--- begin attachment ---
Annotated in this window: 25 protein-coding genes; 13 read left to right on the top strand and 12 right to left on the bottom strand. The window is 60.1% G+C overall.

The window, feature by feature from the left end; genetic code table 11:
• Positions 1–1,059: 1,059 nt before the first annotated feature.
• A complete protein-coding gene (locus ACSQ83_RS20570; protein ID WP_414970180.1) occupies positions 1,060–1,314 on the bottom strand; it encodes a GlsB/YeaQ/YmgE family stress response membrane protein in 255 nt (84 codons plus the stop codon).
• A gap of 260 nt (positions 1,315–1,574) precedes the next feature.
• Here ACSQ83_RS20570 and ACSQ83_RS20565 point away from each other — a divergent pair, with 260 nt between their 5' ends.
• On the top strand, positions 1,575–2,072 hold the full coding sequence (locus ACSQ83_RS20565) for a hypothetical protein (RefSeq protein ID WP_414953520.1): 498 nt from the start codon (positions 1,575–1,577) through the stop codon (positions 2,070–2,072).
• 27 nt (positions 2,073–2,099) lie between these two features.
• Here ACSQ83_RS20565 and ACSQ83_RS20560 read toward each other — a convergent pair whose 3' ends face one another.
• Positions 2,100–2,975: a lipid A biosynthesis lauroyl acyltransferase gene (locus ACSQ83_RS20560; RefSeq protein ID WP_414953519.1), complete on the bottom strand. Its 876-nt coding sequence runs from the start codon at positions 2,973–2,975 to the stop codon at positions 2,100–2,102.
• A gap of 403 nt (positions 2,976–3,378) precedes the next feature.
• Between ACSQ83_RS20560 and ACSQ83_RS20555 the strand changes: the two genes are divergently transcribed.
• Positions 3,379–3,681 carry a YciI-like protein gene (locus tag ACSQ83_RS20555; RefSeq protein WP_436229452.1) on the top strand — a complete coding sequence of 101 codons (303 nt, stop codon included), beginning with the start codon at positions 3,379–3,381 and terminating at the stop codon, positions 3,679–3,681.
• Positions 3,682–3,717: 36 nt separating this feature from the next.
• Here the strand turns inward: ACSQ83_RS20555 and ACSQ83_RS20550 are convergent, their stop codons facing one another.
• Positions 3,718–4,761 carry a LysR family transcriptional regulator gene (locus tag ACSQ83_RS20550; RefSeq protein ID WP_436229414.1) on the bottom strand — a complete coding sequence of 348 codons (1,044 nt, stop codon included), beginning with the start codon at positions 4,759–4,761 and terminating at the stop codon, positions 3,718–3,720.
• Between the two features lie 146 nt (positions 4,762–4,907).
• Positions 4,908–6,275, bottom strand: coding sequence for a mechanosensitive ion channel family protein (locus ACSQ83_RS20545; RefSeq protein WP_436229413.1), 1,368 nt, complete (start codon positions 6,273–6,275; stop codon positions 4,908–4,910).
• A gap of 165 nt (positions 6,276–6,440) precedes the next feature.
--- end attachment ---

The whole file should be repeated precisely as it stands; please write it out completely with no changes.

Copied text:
Annotated in this window: 25 protein-coding genes; 13 read left to right on the top strand and 12 right to left on the bottom strand. The window is 60.1% G+C overall.

The window, feature by feature from the left end; genetic code table 11:
• Positions 1–1,059: 1,059 nt before the first annotated feature.
• A complete protein-coding gene (locus ACSQ83_RS20570; protein ID WP_414970180.1) occupies positions 1,060–1,314 on the bottom strand; it encodes a GlsB/YeaQ/YmgE family stress response membrane protein in 255 nt (84 codons plus the stop codon).
• A gap of 260 nt (positions 1,315–1,574) precedes the next feature.
• Here ACSQ83_RS20570 and ACSQ83_RS20565 point away from each other — a divergent pair, with 260 nt between their 5' ends.
• On the top strand, positions 1,575–2,072 hold the full coding sequence (locus ACSQ83_RS20565) for a hypothetical protein (RefSeq protein ID WP_414953520.1): 498 nt from the start codon (positions 1,575–1,577) through the stop codon (positions 2,070–2,072).
• 27 nt (positions 2,073–2,099) lie between these two features.
• Here ACSQ83_RS20565 and ACSQ83_RS20560 read toward each other — a convergent pair whose 3' ends face one another.
• Positions 2,100–2,975: a lipid A biosynthesis lauroyl acyltransferase gene (locus ACSQ83_RS20560; RefSeq protein ID WP_414953519.1), complete on the bottom strand. Its 876-nt coding sequence runs from the start codon at positions 2,973–2,975 to the stop codon at positions 2,100–2,102.
• A gap of 403 nt (positions 2,976–3,378) precedes the next feature.
• Between ACSQ83_RS20560 and ACSQ83_RS20555 the strand changes: the two genes are divergently transcribed.
• Positions 3,379–3,681 carry a YciI-like protein gene (locus tag ACSQ83_RS20555; RefSeq protein WP_436229452.1) on the top strand — a complete coding sequence of 101 codons (303 nt, stop codon included), beginning with the start codon at positions 3,379–3,381 and terminating at the stop codon, positions 3,679–3,681.
• Positions 3,682–3,717: 36 nt separating this feature from the next.
• Here the strand turns inward: ACSQ83_RS20555 and ACSQ83_RS20550 are convergent, their stop codons facing one another.
• Positions 3,718–4,761 carry a LysR family transcriptional regulator gene (locus tag ACSQ83_RS20550; RefSeq protein ID WP_436229414.1) on the bottom strand — a complete coding sequence of 348 codons (1,044 nt, stop codon included), beginning with the start codon at positions 4,759–4,761 and terminating at the stop codon, positions 3,718–3,720.
• Between the two features lie 146 nt (positions 4,762–4,907).
• Positions 4,908–6,275, bottom strand: coding sequence for a mechanosensitive ion channel family protein (locus ACSQ83_RS20545; RefSeq protein WP_436229413.1), 1,368 nt, complete (start codon positions 6,273–6,275; stop codon positions 4,908–4,910).
• A gap of 165 nt (positions 6,276–6,440) precedes the next feature.